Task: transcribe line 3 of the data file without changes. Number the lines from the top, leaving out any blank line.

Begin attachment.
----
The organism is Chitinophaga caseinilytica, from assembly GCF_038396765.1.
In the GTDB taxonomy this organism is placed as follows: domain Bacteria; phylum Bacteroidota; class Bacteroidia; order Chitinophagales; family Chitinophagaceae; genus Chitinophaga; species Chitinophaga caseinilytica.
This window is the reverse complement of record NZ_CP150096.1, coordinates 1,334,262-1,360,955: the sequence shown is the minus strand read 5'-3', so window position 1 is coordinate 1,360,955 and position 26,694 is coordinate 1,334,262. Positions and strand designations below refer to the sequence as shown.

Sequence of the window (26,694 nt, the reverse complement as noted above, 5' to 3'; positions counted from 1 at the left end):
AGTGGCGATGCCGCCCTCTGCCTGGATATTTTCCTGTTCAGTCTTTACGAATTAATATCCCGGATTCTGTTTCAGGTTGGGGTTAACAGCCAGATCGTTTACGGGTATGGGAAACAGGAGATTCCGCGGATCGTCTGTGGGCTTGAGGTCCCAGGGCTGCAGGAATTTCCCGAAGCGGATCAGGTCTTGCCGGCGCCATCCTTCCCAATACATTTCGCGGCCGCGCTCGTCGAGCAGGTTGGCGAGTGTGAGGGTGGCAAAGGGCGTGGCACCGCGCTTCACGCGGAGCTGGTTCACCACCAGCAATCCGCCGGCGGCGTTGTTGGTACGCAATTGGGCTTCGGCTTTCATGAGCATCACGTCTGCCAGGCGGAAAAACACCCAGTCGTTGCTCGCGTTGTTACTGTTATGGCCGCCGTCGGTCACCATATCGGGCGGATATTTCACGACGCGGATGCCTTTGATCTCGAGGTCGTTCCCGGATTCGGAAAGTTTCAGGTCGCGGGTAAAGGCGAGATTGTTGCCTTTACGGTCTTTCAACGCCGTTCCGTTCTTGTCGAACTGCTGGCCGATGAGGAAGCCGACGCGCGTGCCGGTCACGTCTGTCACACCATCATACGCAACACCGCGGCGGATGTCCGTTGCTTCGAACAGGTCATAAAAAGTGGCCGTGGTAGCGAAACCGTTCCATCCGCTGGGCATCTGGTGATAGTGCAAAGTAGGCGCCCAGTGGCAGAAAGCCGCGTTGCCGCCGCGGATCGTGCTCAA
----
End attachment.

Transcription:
This window is the reverse complement of record NZ_CP150096.1, coordinates 1,334,262-1,360,955: the sequence shown is the minus strand read 5'-3', so window position 1 is coordinate 1,360,955 and position 26,694 is coordinate 1,334,262. Positions and strand designations below refer to the sequence as shown.